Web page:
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I've been using the print() syntax in my python 2.7 files even though I know that in 2.7 print is a statement, and not a function like in 3.X. But the python interpreter didn't seem to have any problem with the print() syntax, so I kept it to make a possible future port to 3.X easier. But I noticed something fishy about the way Python was treating the string literal inside the parenthesis:

>>>> print("\nFirst line\n", "Second line")

('\First line\n', 'Second line')  

Whereas the typical 2.7 statement syntax prints the newline characters as expected:

>>>>print "\nFirst line\n", "Second line"

First line
Second line


So whats the reasoning behind the print() working in 2.7 but ignoring the \n character? It is almost like print() is printing out the __repr__ string of the contained string literal.

share|improve this question
Could not replicate in Python 2.7.6. – jonrsharpe Jul 2 '14 at 17:11
Although the Python 2.7.x interpreter doesn't have problems with the syntax, it surely doesn't look pretty. Try print('a', 'b', 'c') in Python 3: a b c and in Python 2.x: ('a', 'b', 'c') – Sebastian Raschka Jul 2 '14 at 17:11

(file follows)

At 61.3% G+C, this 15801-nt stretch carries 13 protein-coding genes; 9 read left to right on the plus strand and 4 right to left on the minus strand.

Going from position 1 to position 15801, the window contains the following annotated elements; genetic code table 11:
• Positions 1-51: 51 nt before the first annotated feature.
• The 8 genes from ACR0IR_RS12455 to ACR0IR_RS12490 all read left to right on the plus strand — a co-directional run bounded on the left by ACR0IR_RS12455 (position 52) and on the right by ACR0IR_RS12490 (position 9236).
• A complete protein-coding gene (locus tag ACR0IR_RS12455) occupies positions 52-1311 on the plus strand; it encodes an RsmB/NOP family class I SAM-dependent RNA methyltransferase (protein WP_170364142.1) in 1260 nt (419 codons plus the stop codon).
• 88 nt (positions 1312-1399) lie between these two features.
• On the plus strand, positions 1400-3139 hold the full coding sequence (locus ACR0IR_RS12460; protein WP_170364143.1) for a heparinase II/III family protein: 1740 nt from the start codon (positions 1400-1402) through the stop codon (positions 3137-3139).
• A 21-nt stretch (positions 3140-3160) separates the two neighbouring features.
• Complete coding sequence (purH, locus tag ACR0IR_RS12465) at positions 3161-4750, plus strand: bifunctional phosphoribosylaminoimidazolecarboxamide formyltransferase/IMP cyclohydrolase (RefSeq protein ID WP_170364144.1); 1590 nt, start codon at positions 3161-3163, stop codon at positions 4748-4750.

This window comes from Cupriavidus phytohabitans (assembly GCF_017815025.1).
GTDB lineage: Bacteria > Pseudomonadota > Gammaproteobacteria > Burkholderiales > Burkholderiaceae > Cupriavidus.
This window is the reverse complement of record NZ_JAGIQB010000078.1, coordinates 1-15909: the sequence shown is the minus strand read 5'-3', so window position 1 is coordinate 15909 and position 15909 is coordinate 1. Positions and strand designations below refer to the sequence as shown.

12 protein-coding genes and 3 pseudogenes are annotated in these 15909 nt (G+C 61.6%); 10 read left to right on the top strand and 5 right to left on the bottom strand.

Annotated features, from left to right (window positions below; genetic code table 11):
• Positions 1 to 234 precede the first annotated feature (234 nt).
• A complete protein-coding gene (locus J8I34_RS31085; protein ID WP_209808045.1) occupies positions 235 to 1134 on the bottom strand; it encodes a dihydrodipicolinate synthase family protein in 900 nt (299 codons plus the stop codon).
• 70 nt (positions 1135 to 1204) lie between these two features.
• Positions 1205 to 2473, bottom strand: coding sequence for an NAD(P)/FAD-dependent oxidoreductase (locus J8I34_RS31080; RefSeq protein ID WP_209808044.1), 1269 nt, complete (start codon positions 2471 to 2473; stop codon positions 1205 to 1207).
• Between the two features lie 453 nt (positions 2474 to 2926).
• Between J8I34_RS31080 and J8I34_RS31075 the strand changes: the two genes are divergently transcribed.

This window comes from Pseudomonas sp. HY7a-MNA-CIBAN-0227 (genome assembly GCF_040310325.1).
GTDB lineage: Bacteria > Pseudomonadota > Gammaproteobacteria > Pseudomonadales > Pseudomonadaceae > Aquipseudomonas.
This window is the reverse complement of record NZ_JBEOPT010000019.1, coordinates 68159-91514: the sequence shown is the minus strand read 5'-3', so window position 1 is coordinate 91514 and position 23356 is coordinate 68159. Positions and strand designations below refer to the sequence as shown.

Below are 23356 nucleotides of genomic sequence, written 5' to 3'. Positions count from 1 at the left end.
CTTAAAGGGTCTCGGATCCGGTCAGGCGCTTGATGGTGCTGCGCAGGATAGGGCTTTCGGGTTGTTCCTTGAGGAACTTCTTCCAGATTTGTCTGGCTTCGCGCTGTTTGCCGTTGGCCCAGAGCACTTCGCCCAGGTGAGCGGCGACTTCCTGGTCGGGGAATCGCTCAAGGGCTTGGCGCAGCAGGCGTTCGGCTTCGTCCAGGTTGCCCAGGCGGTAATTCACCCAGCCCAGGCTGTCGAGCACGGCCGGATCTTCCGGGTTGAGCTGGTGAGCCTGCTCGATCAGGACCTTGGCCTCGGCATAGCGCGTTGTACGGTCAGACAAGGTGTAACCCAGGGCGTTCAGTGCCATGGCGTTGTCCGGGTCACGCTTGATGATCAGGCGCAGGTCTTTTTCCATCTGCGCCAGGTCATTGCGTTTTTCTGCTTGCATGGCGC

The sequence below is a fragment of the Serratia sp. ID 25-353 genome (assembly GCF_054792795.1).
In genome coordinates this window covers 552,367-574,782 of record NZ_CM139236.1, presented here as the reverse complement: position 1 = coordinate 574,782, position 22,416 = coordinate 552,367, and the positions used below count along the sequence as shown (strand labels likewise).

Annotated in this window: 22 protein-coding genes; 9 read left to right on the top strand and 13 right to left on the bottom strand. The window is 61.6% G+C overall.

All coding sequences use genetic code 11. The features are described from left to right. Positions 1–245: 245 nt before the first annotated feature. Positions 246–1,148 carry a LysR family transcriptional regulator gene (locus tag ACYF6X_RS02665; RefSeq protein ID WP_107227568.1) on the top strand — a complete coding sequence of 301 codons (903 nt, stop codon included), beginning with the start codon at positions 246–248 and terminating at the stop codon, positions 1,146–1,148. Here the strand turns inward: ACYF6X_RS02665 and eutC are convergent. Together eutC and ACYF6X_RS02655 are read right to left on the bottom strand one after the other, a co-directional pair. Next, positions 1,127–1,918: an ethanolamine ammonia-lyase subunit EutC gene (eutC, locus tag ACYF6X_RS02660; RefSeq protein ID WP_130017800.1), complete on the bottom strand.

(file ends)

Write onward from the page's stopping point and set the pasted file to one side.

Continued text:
That's not what it does in 2.7.7 for me. – martineau Jul 2 '14 at 17:12
@martineau Thanks for pointing that out, I paraphrased my code to make it easier to understand out of context and didn't realize that it was the comma that turned it into a tuple. Next time I'll rerun my code before uploading – AllTradesJack Jul 2 '14 at 17:20
@joshsvoss: Use from __future__ import print_function to get the same syntax for the print in Python 2 as in Python 3. – pepr Jul 17 '14 at 8:21
up vote 6 down vote accepted

You can surround any expression with parentheses without changing its value, so:

print ("hello world")

is exactly the same as:

print "hello world"

It looks like a function call at first blush, but in fact you are simply printing a string expression that happens to be in parentheses. Same deal as this:

x = 1 + 2   # same as
x = (1 + 2)

However, if you try to print multiple items, or print with a comma at the end of your string (which is often used ot avoid printing the newline), you will get the kind of results you're describing:

print ("hello", "world")
print ("hello world",)

In this case you are printing a tuple.

t = ("hello", "world")   # or
t = ("hello world", )

print t

And printing a tuple does in fact print the repr() of each item within it.

share|improve this answer
Except there's no trailing comma in the OP's code... – martineau Jul 2 '14 at 17:13
Yes. Which is why I said it doesn't actually do what he said it does. – kindall Jul 2 '14 at 17:14

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